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Acting Up for Ebola: International HIV Activists Launch Solidarity Call

October 23, 2014

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Immigrant Scapegoating in the U.S.

For now, she is watching immigrants get scapegoated over Ebola. Citing one example, Nichols said a major university and longtime ASC partner had just refused to accept more blood specimens from her agency clients until further notice. "That's with us doing screening and all the precautions," she stressed, incredulous. "It's unbelievable."

"People do know how Ebola is spread, but the general public doesn't know," states Eric Sawyer, a longtime HIV survivor now with UNAIDS. "There is massive hysteria. One of the first things we did was to de-stigmatize illness by massive education campaigns; that is really needed."

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He and others support sane health precautions, but are critical of broad quarantine and airport screenings as ineffective and risk driving Ebola further underground. "I think medical isolation is necessary for people who are infected and ill, and the people caring for them need to be educated. But to see airline employees and janitors picketing, saying they aren't getting the kind of HAZMAT suits and gloves they need seems to be hysteria gone awry. If folks were educated about the risks, and pilots and crews properly trained, janitors wouldn't have to worry about Ebola getting onto a plane."


Gender Dimensions

Activists stress the need to focus on the gender dimensions of HIV, given that women are carrying the burden of the Ebola epidemic, both as patients and caretakers, and as mothers. "We should be giving a damn about what is happening in West Africa," says Tyler Crone, coordinator of the ATHENA women's HIV advocacy coalition. "How do we make it a feminist priority, a women's priority ... so we don't lose sight of where the disproportionate burden of Ebola is falling? I think we need to be going to the new Ebola Czar and saying, 'Here are the lessons of the HIV movement, and how it affects women.'"


Engagement, Indignity and "Shared Righteousness"

One group deserving urgent attention is Ebola survivors who are protected from Ebola now and can be educated, trained and equipped to become local caretakers for sick patients. That's a lesson from AIDS, with its movement focus on positive living with HIV, learning from survivors, buddy support, and patient rights.

The AIDS movement's strong focus on research and ethics is also useful, especially as clinical trials involving experimental Ebola treatment and vaccines advance. "One important lesson from the global AIDS activist movement is the community engagement process during clinical trial design and implementation," says Ukpong. She says that African leaders also need to step up -- and fast. "The national governments of affected countries have to own and lead the process of EVD treatment and prevention. For me, this is critical as the current drug and vaccines developers are all in the north."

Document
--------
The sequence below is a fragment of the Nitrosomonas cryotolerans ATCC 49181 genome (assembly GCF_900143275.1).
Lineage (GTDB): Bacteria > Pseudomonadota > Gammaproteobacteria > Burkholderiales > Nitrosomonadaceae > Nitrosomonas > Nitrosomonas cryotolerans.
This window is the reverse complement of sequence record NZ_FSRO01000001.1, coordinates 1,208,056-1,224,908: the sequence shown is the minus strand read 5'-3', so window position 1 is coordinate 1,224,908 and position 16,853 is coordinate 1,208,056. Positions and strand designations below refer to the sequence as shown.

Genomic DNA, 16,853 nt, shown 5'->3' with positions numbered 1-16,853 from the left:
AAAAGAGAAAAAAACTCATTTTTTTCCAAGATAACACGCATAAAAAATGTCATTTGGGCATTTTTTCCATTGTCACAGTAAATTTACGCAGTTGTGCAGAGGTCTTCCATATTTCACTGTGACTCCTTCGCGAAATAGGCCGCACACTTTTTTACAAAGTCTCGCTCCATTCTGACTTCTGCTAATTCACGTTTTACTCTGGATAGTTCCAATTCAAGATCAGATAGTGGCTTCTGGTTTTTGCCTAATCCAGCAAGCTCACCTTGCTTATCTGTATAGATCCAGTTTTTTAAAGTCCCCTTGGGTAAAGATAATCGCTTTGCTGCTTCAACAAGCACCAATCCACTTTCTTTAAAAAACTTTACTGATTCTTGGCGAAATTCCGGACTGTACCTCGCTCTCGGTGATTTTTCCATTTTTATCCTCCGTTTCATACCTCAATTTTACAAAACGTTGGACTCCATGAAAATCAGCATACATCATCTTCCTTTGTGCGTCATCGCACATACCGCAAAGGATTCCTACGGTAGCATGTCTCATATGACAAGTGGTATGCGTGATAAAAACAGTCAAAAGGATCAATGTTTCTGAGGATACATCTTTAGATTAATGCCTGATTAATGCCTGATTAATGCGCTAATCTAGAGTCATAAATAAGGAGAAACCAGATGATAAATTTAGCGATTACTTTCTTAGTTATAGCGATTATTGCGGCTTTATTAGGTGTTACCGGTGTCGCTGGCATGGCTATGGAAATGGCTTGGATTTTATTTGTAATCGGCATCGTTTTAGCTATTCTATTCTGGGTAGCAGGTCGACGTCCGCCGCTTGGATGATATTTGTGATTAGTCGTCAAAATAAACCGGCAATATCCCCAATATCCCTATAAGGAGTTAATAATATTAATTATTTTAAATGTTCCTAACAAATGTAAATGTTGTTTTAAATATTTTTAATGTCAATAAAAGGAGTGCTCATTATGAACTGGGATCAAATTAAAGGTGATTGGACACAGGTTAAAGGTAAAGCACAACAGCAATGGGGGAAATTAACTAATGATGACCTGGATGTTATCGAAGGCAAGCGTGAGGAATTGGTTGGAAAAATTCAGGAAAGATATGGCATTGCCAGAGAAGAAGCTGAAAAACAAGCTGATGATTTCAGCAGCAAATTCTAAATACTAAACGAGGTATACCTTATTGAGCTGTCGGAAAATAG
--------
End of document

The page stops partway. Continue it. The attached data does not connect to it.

"We need to talk about the research on Ebola before it's done," agrees Emily Bass of AVAC, who says reactions to Ebola are "like AIDS on warp speed." She views industry as a key advocacy target, given the perceived lack of profit in an Ebola vaccine. "What's it going to take to develop an Ebola vaccine? What's the science? Who's going to provide advance purchase guarantees? We need to rapidly assess all of this."

AIDS provides infrastructure, resources and funds that could be tapped by integrating Ebola into existing HIV programs. Nigeria fought Ebola by using the structure for national polio eradication. Ukpong views the global HIV PEPFAR programs that also fund malaria and TB programs as stepping stones, alongside polio, to fast-track resources and mobilize communities to fight Ebola.

Summing up the ACT UP call to action, Crone says, "We in the HIV movement really have something to offer. I feel the Art of Solidarity, and speaking up, of civil disobedience -- it's all that. The art of how to have indignity and shared righteousness, where we come together across movements. It's already late, but now's the time. Everybody needs to hear this message."

Anne-christine d'Adesky is a global health journalist, activist, and author of "Moving Mountains: The Race to Treat Global AIDS" (2006), and "Beyond Shock: Charting the Landscape of Sexual Violence in Post-Quake Haiti" (2012). She is Global Coordinator for Haiti for the One Billion Rising campaign to end sexual violence.


Copyright © 2014 Remedy Health Media, LLC. All rights reserved.

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